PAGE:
Wild Goose Chase
Published in Words from a Bench 2014
They’ve taken down the signs that warn you not to feed the geese. No one in their right mind would feed these geese. They’re so fat that they don’t waddle, they lumber. Every step looks like a Herculean labour. Their stomachs hang down so far that their legs are lost in the feathers, and two inadequate orange feet poke out of the bottom. For a Christmas dinner, each one would feed a family of four and their sixteen cousins.
I walk through Rowntree Park every day on my way to and from work. This morning, as I pass the patch of lawn that used to be a bowling green before the grass was too brawny to manicure, I watch the groundskeeper approach an overturned goose. Because of its rotund shape, the goose is stuck, like a tortoise on its back. Its feet cycle in the air ineffectually and it lets out pitiful honks. It’s a new sport, goose toppling; mischievous teenagers climb over the fence after dusk to play it. The slightest prod into the side of an undulating goose’s tummy and the creature rolls over and can’t get back up on its own.
The groundskeeper uses a long pole, not unlike a blunt scythe, hooks the curved end under the goose and levers it onto its feet. The righted bird snaps and hisses. They’ve got pretty grumpy in their obesity, the geese. The groundskeeper looks on in disapproval as the goose plods off sluggishly, bends its thick neck down and chomps on the grass.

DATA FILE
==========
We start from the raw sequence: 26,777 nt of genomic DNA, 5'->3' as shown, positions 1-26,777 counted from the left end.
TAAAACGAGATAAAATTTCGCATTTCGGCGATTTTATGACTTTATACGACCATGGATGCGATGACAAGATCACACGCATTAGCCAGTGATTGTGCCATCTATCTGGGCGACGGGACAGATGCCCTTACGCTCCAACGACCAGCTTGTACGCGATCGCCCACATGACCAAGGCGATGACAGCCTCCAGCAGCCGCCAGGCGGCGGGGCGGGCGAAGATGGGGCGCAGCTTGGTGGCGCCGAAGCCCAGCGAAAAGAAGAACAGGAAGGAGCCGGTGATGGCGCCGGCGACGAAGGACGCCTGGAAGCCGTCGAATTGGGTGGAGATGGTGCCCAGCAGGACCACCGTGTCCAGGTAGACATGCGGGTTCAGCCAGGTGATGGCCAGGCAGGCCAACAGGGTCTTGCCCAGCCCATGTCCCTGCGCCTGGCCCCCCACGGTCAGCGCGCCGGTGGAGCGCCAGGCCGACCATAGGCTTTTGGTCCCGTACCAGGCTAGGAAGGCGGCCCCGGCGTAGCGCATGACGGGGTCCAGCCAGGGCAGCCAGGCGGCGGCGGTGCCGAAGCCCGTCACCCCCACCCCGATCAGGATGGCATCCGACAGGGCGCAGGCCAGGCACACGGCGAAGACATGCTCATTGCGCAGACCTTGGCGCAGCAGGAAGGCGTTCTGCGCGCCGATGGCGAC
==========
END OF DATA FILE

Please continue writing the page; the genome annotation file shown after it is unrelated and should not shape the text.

Because I’ve walked here every day for years, I notice all the changes, from the little day-to-day differences, like the buds on the shrubs and the arrival of the ice-cream van that herald the coming of spring, to the big changes – the new café and children’s play area. I remember when the giant helmet sculpture appeared, and when they put in the new turf – the sheets of glorious FlashGrass™.
I hadn’t noticed how fat the geese had become these last few years, though. It’s been a creeping weight gain. I’ve got a lot of sympathy for the poor things; I’m not as lithe as I once was. In fact, over the last few months, I’ve noticed I struggle to catch my breath as I climb the steps to the Millennium Bridge. I’ve noticed that my knees have started to grumble as I walk. Even in good weather, I take the most direct route through the park rather than ambling around the lake like I used to.